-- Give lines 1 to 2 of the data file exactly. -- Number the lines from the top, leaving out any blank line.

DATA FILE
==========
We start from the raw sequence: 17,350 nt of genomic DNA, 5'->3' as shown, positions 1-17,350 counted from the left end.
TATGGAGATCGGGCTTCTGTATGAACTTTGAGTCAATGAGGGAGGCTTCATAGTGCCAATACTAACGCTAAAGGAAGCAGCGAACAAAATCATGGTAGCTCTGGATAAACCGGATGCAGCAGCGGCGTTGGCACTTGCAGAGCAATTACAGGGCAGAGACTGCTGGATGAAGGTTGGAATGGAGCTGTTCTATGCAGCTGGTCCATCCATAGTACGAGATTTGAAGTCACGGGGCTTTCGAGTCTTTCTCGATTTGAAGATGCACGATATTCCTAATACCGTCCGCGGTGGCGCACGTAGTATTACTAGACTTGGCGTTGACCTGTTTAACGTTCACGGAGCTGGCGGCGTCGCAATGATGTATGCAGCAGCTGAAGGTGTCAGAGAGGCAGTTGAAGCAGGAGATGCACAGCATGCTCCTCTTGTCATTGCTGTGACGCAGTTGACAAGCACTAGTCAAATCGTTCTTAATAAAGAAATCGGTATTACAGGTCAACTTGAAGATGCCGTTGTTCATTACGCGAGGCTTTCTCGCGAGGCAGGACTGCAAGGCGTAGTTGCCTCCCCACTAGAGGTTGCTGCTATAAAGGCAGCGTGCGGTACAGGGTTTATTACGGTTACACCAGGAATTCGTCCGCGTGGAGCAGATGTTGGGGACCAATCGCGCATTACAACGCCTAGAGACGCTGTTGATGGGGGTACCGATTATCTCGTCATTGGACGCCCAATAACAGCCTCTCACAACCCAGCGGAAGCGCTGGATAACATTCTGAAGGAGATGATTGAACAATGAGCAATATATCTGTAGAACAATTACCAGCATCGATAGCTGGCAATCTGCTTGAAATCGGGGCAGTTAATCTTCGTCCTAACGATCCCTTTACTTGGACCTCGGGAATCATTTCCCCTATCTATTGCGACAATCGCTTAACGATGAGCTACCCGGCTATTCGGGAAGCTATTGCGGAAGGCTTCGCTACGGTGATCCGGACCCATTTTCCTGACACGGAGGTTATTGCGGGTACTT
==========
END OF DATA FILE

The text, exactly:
We start from the raw sequence: 17,350 nt of genomic DNA, 5'->3' as shown, positions 1-17,350 counted from the left end.
TATGGAGATCGGGCTTCTGTATGAACTTTGAGTCAATGAGGGAGGCTTCATAGTGCCAATACTAACGCTAAAGGAAGCAGCGAACAAAATCATGGTAGCTCTGGATAAACCGGATGCAGCAGCGGCGTTGGCACTTGCAGAGCAATTACAGGGCAGAGACTGCTGGATGAAGGTTGGAATGGAGCTGTTCTATGCAGCTGGTCCATCCATAGTACGAGATTTGAAGTCACGGGGCTTTCGAGTCTTTCTCGATTTGAAGATGCACGATATTCCTAATACCGTCCGCGGTGGCGCACGTAGTATTACTAGACTTGGCGTTGACCTGTTTAACGTTCACGGAGCTGGCGGCGTCGCAATGATGTATGCAGCAGCTGAAGGTGTCAGAGAGGCAGTTGAAGCAGGAGATGCACAGCATGCTCCTCTTGTCATTGCTGTGACGCAGTTGACAAGCACTAGTCAAATCGTTCTTAATAAAGAAATCGGTATTACAGGTCAACTTGAAGATGCCGTTGTTCATTACGCGAGGCTTTCTCGCGAGGCAGGACTGCAAGGCGTAGTTGCCTCCCCACTAGAGGTTGCTGCTATAAAGGCAGCGTGCGGTACAGGGTTTATTACGGTTACACCAGGAATTCGTCCGCGTGGAGCAGATGTTGGGGACCAATCGCGCATTACAACGCCTAGAGACGCTGTTGATGGGGGTACCGATTATCTCGTCATTGGACGCCCAATAACAGCCTCTCACAACCCAGCGGAAGCGCTGGATAACATTCTGAAGGAGATGATTGAACAATGAGCAATATATCTGTAGAACAATTACCAGCATCGATAGCTGGCAATCTGCTTGAAATCGGGGCAGTTAATCTTCGTCCTAACGATCCCTTTACTTGGACCTCGGGAATCATTTCCCCTATCTATTGCGACAATCGCTTAACGATGAGCTACCCGGCTATTCGGGAAGCTATTGCGGAAGGCTTCGCTACGGTGATCCGGACCCATTTTCCTGACACGGAGGTTATTGCGGGTACTT